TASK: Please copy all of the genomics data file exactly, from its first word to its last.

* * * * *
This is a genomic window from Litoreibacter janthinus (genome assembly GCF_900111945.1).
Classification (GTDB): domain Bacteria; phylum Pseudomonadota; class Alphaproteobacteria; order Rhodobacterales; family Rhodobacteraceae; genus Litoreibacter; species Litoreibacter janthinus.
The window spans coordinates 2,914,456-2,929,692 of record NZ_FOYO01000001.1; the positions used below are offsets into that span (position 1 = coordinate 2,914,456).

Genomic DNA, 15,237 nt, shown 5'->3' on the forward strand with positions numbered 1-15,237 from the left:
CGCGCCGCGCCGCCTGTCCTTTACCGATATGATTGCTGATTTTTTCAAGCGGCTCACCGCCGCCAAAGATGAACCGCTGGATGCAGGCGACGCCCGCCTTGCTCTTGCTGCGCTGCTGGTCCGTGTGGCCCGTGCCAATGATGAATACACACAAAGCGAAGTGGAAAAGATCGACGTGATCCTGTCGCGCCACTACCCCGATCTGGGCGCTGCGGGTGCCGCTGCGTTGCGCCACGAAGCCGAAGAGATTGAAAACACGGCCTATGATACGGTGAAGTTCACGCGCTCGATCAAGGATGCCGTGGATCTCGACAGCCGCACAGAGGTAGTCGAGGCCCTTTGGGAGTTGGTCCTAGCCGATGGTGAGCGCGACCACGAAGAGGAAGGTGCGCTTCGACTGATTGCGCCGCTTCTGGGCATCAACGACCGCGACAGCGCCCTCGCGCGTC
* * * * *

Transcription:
This is a genomic window from Litoreibacter janthinus (genome assembly GCF_900111945.1).
Classification (GTDB): domain Bacteria; phylum Pseudomonadota; class Alphaproteobacteria; order Rhodobacterales; family Rhodobacteraceae; genus Litoreibacter; species Litoreibacter janthinus.
The window spans coordinates 2,914,456-2,929,692 of record NZ_FOYO01000001.1; the positions used below are offsets into that span (position 1 = coordinate 2,914,456).

Genomic DNA, 15,237 nt, shown 5'->3' on the forward strand with positions numbered 1-15,237 from the left:
CGCGCCGCGCCGCCTGTCCTTTACCGATATGATTGCTGATTTTTTCAAGCGGCTCACCGCCGCCAAAGATGAACCGCTGGATGCAGGCGACGCCCGCCTTGCTCTTGCTGCGCTGCTGGTCCGTGTGGCCCGTGCCAATGATGAATACACACAAAGCGAAGTGGAAAAGATCGACGTGATCCTGTCGCGCCACTACCCCGATCTGGGCGCTGCGGGTGCCGCTGCGTTGCGCCACGAAGCCGAAGAGATTGAAAACACGGCCTATGATACGGTGAAGTTCACGCGCTCGATCAAGGATGCCGTGGATCTCGACAGCCGCACAGAGGTAGTCGAGGCCCTTTGGGAGTTGGTCCTAGCCGATGGTGAGCGCGACCACGAAGAGGAAGGTGCGCTTCGACTGATTGCGCCGCTTCTGGGCATCAACGACCGCGACAGCGCCCTCGCGCGTC